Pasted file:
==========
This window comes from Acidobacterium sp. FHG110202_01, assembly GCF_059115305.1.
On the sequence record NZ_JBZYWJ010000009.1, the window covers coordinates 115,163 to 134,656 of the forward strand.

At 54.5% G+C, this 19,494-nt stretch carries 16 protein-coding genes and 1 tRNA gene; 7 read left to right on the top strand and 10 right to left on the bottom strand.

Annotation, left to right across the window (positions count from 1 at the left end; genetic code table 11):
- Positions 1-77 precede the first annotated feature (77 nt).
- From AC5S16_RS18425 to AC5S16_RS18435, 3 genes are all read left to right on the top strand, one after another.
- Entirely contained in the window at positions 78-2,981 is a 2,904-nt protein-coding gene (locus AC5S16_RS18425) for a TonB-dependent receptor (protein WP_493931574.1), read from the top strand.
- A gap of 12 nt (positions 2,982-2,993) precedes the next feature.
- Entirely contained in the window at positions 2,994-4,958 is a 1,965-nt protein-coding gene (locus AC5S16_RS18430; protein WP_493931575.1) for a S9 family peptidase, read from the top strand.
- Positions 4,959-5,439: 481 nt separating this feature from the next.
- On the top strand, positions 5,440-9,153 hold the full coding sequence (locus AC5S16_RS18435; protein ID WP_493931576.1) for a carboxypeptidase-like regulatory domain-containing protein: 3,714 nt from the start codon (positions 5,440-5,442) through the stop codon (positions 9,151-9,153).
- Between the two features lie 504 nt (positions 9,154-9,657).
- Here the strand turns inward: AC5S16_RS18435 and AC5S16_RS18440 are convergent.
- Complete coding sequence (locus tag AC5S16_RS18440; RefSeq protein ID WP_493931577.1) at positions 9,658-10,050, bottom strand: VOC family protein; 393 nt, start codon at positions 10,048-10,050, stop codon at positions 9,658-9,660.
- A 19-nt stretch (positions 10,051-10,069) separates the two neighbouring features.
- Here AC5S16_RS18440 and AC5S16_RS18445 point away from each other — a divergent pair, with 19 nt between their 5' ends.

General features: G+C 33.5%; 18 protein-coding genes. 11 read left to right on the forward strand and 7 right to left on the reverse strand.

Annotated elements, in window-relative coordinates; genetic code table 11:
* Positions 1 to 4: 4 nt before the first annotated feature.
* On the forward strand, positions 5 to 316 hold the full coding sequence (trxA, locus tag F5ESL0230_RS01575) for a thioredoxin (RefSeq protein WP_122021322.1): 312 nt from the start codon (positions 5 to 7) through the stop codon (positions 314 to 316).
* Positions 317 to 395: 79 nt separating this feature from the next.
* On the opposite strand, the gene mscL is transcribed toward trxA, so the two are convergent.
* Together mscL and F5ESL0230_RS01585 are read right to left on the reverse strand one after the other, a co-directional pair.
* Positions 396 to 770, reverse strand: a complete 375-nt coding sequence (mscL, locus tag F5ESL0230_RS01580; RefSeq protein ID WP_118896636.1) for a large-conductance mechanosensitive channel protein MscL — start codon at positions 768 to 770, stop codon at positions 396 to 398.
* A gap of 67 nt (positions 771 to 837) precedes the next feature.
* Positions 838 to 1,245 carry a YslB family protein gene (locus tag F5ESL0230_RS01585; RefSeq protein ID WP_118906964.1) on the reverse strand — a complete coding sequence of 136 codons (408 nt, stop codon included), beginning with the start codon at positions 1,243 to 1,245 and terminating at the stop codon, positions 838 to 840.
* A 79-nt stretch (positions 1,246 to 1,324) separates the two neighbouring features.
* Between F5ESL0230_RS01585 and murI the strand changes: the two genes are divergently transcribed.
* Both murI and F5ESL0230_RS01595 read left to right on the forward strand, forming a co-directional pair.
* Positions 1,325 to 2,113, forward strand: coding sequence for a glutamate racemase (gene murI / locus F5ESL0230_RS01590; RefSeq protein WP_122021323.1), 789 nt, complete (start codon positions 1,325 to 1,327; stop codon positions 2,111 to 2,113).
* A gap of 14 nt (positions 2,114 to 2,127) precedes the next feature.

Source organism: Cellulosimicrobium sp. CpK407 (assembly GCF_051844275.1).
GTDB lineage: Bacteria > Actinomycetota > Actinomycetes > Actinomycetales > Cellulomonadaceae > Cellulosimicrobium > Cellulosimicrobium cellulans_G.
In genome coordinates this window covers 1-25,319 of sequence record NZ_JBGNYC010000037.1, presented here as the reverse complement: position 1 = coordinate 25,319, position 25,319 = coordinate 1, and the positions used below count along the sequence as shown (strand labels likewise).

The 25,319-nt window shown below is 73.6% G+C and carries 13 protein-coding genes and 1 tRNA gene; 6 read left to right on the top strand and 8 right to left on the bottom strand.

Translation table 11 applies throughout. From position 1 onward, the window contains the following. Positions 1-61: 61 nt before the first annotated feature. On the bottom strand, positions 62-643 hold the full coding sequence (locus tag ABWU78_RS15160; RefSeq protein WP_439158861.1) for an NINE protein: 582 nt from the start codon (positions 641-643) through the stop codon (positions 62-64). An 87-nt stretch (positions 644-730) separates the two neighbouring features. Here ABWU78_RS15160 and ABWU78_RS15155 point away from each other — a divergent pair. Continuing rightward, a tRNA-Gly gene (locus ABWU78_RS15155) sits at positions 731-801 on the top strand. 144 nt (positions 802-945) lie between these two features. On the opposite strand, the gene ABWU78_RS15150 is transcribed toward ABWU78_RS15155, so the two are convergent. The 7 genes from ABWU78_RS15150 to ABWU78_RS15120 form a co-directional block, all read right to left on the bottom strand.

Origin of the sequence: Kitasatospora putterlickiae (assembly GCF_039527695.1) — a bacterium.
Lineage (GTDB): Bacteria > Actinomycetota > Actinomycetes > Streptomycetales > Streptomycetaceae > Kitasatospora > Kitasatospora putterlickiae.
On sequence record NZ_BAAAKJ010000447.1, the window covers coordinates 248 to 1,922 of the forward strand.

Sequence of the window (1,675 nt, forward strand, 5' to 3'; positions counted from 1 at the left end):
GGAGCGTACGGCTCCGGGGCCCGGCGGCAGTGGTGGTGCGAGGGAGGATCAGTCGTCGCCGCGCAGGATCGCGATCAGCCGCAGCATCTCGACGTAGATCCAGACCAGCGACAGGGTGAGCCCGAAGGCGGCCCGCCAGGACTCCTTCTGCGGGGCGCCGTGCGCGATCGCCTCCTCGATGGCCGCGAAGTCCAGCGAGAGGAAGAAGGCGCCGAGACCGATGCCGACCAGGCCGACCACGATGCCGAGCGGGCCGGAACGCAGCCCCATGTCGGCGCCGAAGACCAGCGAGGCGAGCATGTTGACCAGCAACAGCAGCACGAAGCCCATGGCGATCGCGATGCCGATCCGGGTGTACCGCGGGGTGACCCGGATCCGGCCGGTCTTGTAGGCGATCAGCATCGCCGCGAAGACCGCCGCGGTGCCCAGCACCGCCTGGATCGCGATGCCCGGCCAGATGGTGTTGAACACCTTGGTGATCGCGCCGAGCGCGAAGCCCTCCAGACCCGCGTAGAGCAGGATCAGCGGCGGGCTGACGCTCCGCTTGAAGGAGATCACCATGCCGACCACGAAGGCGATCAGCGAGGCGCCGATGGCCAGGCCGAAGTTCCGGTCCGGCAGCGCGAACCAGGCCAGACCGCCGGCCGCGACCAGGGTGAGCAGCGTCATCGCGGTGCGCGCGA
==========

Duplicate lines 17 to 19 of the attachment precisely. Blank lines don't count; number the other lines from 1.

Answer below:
General features: G+C 33.5%; 18 protein-coding genes. 11 read left to right on the forward strand and 7 right to left on the reverse strand.

Annotated elements, in window-relative coordinates; genetic code table 11:
* Positions 1 to 4: 4 nt before the first annotated feature.